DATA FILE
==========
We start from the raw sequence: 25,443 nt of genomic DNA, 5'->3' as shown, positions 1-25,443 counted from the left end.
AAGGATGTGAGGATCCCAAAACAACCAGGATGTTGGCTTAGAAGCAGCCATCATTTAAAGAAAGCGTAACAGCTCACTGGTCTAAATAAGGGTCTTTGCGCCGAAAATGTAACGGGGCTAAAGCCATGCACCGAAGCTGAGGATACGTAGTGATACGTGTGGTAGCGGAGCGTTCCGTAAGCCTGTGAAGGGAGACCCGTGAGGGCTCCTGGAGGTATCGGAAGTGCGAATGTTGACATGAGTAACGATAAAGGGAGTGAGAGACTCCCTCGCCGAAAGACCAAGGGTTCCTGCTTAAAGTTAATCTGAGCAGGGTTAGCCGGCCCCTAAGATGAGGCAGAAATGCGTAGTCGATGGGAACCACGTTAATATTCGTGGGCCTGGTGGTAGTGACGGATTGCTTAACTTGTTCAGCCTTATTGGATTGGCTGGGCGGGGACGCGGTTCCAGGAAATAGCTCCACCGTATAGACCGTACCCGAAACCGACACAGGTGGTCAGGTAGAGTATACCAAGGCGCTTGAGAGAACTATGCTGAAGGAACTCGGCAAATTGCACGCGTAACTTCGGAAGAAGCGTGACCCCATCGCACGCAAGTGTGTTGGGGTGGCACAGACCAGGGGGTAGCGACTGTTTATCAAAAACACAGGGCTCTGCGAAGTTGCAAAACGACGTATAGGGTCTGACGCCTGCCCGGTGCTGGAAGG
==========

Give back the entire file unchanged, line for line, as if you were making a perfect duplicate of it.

We start from the raw sequence: 25,443 nt of genomic DNA, 5'->3' as shown, positions 1-25,443 counted from the left end.
AAGGATGTGAGGATCCCAAAACAACCAGGATGTTGGCTTAGAAGCAGCCATCATTTAAAGAAAGCGTAACAGCTCACTGGTCTAAATAAGGGTCTTTGCGCCGAAAATGTAACGGGGCTAAAGCCATGCACCGAAGCTGAGGATACGTAGTGATACGTGTGGTAGCGGAGCGTTCCGTAAGCCTGTGAAGGGAGACCCGTGAGGGCTCCTGGAGGTATCGGAAGTGCGAATGTTGACATGAGTAACGATAAAGGGAGTGAGAGACTCCCTCGCCGAAAGACCAAGGGTTCCTGCTTAAAGTTAATCTGAGCAGGGTTAGCCGGCCCCTAAGATGAGGCAGAAATGCGTAGTCGATGGGAACCACGTTAATATTCGTGGGCCTGGTGGTAGTGACGGATTGCTTAACTTGTTCAGCCTTATTGGATTGGCTGGGCGGGGACGCGGTTCCAGGAAATAGCTCCACCGTATAGACCGTACCCGAAACCGACACAGGTGGTCAGGTAGAGTATACCAAGGCGCTTGAGAGAACTATGCTGAAGGAACTCGGCAAATTGCACGCGTAACTTCGGAAGAAGCGTGACCCCATCGCACGCAAGTGTGTTGGGGTGGCACAGACCAGGGGGTAGCGACTGTTTATCAAAAACACAGGGCTCTGCGAAGTTGCAAAACGACGTATAGGGTCTGACGCCTGCCCGGTGCTGGAAGG